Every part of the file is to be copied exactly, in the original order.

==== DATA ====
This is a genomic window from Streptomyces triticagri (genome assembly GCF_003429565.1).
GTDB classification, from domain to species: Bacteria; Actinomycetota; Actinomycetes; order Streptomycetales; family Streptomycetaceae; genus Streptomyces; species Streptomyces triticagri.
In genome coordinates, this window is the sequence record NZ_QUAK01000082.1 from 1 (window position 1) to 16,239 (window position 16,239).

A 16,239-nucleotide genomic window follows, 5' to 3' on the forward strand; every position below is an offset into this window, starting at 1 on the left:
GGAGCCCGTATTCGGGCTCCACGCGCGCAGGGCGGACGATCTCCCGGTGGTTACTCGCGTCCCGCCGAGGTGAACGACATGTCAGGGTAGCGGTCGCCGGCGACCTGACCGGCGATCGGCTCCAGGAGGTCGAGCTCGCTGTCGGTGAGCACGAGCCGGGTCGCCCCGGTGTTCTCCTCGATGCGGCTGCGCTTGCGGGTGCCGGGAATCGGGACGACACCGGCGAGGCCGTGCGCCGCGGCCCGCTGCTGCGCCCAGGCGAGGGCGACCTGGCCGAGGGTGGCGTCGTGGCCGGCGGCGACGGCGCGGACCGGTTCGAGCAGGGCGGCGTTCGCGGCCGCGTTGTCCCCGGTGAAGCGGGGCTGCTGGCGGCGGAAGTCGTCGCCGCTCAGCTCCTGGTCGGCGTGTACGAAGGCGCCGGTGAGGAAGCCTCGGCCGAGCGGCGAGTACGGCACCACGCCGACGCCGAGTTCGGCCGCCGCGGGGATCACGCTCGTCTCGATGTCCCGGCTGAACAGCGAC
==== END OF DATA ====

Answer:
This is a genomic window from Streptomyces triticagri (genome assembly GCF_003429565.1).
GTDB classification, from domain to species: Bacteria; Actinomycetota; Actinomycetes; order Streptomycetales; family Streptomycetaceae; genus Streptomyces; species Streptomyces triticagri.
In genome coordinates, this window is the sequence record NZ_QUAK01000082.1 from 1 (window position 1) to 16,239 (window position 16,239).

A 16,239-nucleotide genomic window follows, 5' to 3' on the forward strand; every position below is an offset into this window, starting at 1 on the left:
GGAGCCCGTATTCGGGCTCCACGCGCGCAGGGCGGACGATCTCCCGGTGGTTACTCGCGTCCCGCCGAGGTGAACGACATGTCAGGGTAGCGGTCGCCGGCGACCTGACCGGCGATCGGCTCCAGGAGGTCGAGCTCGCTGTCGGTGAGCACGAGCCGGGTCGCCCCGGTGTTCTCCTCGATGCGGCTGCGCTTGCGGGTGCCGGGAATCGGGACGACACCGGCGAGGCCGTGCGCCGCGGCCCGCTGCTGCGCCCAGGCGAGGGCGACCTGGCCGAGGGTGGCGTCGTGGCCGGCGGCGACGGCGCGGACCGGTTCGAGCAGGGCGGCGTTCGCGGCCGCGTTGTCCCCGGTGAAGCGGGGCTGCTGGCGGCGGAAGTCGTCGCCGCTCAGCTCCTGGTCGGCGTGTACGAAGGCGCCGGTGAGGAAGCCTCGGCCGAGCGGCGAGTACGGCACCACGCCGACGCCGAGTTCGGCCGCCGCGGGGATCACGCTCGTCTCGATGTCCCGGCTGAACAGCGAC